A Prison gets to be a friend

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A Prison gets to be a friend—
Between its Ponderous face
And Ours—a Kinsmanship express—
And in its narrow Eyes—

We come to look with gratitude
For the appointed Beam
It deal us—stated as our food—
And hungered for—the same—

We learn to know the Planks—
That answer to Our feet—
So miserable a sound—at first—
Nor ever now—so sweet—

As plashing in the Pools—
When Memory was a Boy—
But a Demurer Circuit—
A Geometric Joy—

The Posture of the Key


A PARANAETICALL, OR ADVISIVE VERSETO HIS FRIEND, MR JOHN WICKS

Is this a life, to break thy sleep,
To rise as soon as day doth peep?
To tire thy patient ox or ass
By noon, and let thy good days pass,
Not knowing this, that Jove decrees
Some mirth, t' adulce man's miseries?
--No; 'tis a life to have thine oil
Without extortion from thy soil;
Thy faithful fields to yield thee grain,
Although with some, yet little pain;
To have thy mind, and nuptial bed,
With fears and cares uncumbered
A pleasing wife, that by thy side
Lies softly panting like a bride;


A Song In October

Clouds gather, treetops toss and sway;
But pour us wine, an old one!
That we may turn this dreary day
To golden; yes, to golden!

What if the storm outside destroy
Alike Christian and heathen?
Nature must sweep the old away
To bring on a new season.

What if some aching dread we feel?
Lift glasses, all, and ring them!
True hearts, we know, will never quail
Whatever fortune brings them!

Clouds gather, treetops toss and sway;
But pour us wine, an old one!


A Regular Sort of a Guy

He fights where the fighting is thickest
And keeps his high honor clean;
From finish to start, he is sturdy of heart,
Shunning the petty and mean;
With his friends in their travail and sorrow,
He is ever there to stand by,
And hark to their plea, for they all know that he
Is a regular sort of a guy.

He cheers up the sinner repentant
And sets him again on his feet;
He is there with a slap, and a pat on the back,
For the lowliest bum on the street;
He smiles when the going is hardest,


A Refusal to Mourn the Death, by Fire, of a Child in London

Never until the mankind making
Bird beast and flower
Fathering and all humbling darkness
Tells with silence the last light breaking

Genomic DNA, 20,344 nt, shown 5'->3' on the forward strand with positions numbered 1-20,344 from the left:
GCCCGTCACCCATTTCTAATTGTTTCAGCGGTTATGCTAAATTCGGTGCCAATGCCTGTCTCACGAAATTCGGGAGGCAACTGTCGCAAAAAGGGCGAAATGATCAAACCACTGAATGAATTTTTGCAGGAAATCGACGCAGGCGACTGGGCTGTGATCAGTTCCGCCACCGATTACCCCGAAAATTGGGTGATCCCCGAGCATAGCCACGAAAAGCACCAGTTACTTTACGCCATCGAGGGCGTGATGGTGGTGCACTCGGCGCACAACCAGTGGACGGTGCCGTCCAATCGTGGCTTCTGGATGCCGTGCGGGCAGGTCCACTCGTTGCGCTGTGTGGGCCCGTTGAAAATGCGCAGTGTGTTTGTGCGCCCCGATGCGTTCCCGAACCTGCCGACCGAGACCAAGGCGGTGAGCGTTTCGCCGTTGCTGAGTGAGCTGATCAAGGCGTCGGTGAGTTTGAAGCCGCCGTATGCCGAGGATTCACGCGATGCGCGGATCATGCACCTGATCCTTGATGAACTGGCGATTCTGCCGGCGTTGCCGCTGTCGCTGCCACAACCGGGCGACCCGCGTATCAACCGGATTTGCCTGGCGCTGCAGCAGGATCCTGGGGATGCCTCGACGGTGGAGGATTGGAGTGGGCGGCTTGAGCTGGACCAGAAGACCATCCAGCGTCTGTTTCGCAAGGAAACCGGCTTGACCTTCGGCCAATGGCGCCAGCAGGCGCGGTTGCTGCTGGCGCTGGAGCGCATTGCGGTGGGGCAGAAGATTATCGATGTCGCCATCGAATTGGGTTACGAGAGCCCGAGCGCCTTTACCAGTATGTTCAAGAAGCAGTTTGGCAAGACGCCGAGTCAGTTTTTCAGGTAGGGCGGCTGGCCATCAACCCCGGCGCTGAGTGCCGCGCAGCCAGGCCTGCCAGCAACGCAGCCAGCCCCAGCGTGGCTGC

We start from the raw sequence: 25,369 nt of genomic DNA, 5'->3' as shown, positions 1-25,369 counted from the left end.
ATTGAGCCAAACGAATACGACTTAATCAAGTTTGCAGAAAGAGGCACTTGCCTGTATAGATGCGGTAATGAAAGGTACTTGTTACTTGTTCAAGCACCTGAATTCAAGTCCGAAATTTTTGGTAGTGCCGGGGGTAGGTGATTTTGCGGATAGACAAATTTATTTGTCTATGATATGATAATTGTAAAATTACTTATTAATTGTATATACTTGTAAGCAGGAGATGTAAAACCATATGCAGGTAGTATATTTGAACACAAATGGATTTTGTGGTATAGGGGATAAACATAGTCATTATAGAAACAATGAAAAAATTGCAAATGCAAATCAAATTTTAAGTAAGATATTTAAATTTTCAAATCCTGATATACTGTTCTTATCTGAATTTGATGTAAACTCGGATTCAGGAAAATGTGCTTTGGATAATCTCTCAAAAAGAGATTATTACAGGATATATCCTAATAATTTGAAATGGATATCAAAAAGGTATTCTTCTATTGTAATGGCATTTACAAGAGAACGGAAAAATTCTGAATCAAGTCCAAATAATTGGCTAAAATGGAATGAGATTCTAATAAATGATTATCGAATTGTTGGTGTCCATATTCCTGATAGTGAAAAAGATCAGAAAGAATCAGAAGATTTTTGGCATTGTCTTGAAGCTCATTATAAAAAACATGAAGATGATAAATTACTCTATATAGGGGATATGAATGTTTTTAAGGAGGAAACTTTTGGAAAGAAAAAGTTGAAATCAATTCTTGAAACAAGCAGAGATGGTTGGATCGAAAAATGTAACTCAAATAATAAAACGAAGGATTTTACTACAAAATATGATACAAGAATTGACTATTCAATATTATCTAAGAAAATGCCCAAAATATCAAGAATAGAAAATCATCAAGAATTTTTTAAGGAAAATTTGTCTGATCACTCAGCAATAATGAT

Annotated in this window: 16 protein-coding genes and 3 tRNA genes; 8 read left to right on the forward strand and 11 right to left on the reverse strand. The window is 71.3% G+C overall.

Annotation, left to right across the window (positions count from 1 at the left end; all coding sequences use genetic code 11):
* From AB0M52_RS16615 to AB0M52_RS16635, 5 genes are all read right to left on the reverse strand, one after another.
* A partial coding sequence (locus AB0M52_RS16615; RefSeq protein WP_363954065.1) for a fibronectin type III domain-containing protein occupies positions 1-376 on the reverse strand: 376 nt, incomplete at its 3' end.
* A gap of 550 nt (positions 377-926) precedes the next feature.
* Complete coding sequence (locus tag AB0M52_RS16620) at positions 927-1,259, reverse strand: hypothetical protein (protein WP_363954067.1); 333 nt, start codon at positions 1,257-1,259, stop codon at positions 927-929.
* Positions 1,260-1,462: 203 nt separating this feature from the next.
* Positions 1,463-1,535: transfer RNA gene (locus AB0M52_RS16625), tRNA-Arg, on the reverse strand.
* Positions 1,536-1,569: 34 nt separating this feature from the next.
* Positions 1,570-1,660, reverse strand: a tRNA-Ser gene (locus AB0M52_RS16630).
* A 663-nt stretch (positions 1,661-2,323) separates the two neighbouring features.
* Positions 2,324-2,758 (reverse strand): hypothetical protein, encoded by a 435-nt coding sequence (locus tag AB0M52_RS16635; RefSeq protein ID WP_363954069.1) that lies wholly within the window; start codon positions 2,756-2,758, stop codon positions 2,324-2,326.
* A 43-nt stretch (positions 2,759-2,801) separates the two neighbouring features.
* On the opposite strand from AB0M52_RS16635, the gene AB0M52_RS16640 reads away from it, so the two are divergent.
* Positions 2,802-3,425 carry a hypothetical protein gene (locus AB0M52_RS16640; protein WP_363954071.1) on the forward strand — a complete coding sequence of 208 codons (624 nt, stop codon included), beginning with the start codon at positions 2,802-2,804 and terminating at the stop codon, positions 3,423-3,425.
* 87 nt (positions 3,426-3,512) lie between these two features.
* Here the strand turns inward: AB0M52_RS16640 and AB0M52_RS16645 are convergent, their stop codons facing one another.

And the still hour
Is come of the sea tumbling in harness

And I must enter again the round
Zion of the water bead
And the synagogue of the ear of corn
Shall I let pray the shadow of a sound
Or sow my salt seed
In the least valley of sackcloth to mourn

The majesty and burning of the child's death.
I shall not murder
The mankind of her going with a grave truth


A proper trewe idyll of camelot

Whenas ye plaisaunt Aperille shoures have washed and purged awaye
Ye poysons and ye rheums of earth to make a merrie May,
Ye shraddy boscage of ye woods ben full of birds that syng
Right merrilie a madrigal unto ye waking spring,
Ye whiles that when ye face of earth ben washed and wiped ycleane
Her peeping posies blink and stare like they had ben her een;

Then, wit ye well, ye harte of man ben turned to thoughts of love,
And, tho' it ben a lyon erst, it now ben like a dove!
And many a goodly damosel in innocence beguiles


A Priest

NATURE and he went ever hand in hand
Across the hills and down the lonely lane;
They captured starry shells upon the strand
And lay enchanted by the musing main.
So She, who loved him for his love of her,
Made him the heir to traceries and signs
On tiny children nigh too small to stir
In great green plains of hazel leaf or vines.
She taught the trouble of the nightingale;
Revealed the velvet secret of the rose;
She breathed divinity into his heart,
That rare divinity of watching those


A Prayer

Tend me my birds, and bring again
The brotherhood of woodland life,
So shall I wear the seasons round
A friend to need, a foe to strife;

Keep me my heritage of lawn,
And grant me, Father, till I die
The fine sincerity of light
And luxury of open sky.

So, learning always, may I find
My heaven around me everywhere,
And go in hope from this to Thee,
The pupil of Thy country air.


A Poor French Sailors Scottish Sweetheart

I CANNOT forget my Joe,
I bid him be mine in sleep;
But battle and woe have changed him so
There ’s nothing to do but weep.

My mother rebukes me yet,
And I never was meek before;
His jacket is wet, his lip cold set,
He ’ll trouble our home no more.

Oh, breaker of reeds that bend!
Oh, quencher of tow that smokes!
I ’d rather descend to my sailor friend
Than prosper with lofty folks.

I ’m lying beside the gowan,
My Joe in the English bay;


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